- Subtract: the balance on your mortgage
- Subtract: your down payment
- Equals: your profit
Here’s how the math breaks down, step by step:
Step 1: Take a look at an online home value estimator
If you’re not quite ready to call an agent, that’s okay. In order to get an idea of how much your home is worth, you can start by using a home value estimator.
HomeLight’s free online home value estimator does for home values what Kayak does for flight prices. It presents you with estimates from five leading competitors, which can give you a much better idea of your home’s worth than if you’re only looking at one.
Step 2: Compare your home to others in your area
Once you have this initial figure, it’s time to get more specific. Home value estimators give you a value based on location and square footage, but your home’s real value will depend on several factors. Look at all the things that make your home uniquely valuable: upgrades and amenities.
Your agent will use this strategy to come up with the listing price.
Step 3: Subtract any updates, staging and marketing
Certain home improvement projects will help add value to your sales price. However, be sure to choose your improvements wisely. According to a 2016 Cost vs Value Report, the best investment you can make to your home this year is attic insulation, which recoups 116.9% of money spent. Updates to the outside of the home and garage door replacement were second and third on the list.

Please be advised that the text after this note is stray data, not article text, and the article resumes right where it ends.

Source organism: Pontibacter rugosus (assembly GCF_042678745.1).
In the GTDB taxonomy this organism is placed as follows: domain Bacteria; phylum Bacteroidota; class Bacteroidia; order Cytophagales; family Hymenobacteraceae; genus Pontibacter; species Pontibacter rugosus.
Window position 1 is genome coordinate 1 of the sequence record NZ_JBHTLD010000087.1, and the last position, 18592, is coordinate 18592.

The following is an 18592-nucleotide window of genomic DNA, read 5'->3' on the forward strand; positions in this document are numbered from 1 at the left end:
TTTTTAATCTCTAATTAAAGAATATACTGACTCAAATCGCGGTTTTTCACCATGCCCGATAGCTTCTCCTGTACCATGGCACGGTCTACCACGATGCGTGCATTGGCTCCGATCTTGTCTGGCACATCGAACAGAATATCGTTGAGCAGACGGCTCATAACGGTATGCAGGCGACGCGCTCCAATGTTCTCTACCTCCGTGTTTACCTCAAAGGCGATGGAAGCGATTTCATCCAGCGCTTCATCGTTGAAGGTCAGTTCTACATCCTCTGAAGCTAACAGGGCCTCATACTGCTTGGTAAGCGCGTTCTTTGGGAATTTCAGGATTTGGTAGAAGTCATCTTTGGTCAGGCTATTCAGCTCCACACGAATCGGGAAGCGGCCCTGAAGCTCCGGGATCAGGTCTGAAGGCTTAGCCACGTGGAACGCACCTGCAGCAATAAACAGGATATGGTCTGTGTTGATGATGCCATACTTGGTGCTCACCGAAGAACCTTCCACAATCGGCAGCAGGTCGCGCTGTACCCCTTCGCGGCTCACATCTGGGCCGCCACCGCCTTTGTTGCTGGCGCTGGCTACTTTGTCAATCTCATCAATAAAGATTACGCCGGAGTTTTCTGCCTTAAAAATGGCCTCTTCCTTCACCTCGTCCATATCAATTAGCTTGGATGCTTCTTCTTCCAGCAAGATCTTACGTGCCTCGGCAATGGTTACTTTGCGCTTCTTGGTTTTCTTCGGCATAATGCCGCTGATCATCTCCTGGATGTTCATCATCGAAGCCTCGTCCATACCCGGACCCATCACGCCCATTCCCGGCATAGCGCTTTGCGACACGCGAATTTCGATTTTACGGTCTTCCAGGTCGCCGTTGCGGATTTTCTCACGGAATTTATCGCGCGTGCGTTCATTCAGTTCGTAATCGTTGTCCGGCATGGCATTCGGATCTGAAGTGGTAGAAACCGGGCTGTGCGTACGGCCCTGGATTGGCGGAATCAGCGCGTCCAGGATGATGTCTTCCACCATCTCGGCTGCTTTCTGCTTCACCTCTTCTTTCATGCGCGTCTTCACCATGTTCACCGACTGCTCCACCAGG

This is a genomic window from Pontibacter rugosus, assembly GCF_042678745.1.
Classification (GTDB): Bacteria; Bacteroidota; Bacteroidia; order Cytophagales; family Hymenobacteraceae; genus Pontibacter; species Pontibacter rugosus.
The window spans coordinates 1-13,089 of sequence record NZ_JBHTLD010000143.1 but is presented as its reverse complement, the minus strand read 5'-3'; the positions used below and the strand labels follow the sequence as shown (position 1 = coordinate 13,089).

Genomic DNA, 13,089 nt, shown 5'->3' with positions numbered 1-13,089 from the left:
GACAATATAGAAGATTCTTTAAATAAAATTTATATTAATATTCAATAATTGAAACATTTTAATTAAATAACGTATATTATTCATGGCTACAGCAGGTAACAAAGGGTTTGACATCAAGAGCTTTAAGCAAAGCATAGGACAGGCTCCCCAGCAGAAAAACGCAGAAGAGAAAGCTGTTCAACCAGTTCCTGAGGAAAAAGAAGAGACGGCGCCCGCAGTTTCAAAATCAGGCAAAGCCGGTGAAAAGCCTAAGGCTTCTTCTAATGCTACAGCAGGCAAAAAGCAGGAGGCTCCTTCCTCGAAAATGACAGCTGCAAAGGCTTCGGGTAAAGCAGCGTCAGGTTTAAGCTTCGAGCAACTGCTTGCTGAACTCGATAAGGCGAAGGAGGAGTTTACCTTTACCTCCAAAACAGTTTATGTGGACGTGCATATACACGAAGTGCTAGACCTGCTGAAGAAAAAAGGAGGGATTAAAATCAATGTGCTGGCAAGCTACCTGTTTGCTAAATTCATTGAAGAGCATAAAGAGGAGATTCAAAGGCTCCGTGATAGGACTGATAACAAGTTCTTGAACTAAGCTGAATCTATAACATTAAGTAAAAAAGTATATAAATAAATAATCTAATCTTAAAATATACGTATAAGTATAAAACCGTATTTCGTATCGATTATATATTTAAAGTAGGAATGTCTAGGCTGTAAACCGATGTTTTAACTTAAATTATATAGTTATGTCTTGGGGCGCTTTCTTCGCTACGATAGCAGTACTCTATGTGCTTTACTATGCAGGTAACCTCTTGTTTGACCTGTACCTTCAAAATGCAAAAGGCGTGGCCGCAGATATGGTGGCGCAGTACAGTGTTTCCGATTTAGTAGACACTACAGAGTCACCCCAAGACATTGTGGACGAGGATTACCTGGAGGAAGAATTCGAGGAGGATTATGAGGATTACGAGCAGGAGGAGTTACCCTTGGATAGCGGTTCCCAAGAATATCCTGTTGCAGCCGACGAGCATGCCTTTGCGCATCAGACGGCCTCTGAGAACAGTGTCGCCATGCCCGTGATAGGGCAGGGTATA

Home staging is still considered an optional, but wise choice for many home sellers. A home stager is a professional who helps make homes attractive to potential buyers. They can do everything from repainting the rooms in pleasing shades, to rearranging your furniture, to bringing in rented furniture if the space is empty.
Buyers tend to flock toward neutral wall colors, simplistic furniture layout and… you guessed it… no clutter! Homes that are staged tend to sell within 11 days for 17% more than unstaged homes.
Step 4: Subtract the agent commissions, attorney fees, taxes and any other local fees (Like HOAs)
Make a list of your agent fees, attorney fees, transfer tax, property tax, HOA fee (if applicable) and find out if you’ll qualify for the capital gains tax. Remember to also look into your state’s requirements for real estate transactions so there are no surprises down the line.
Step 5: Figure out your takeaway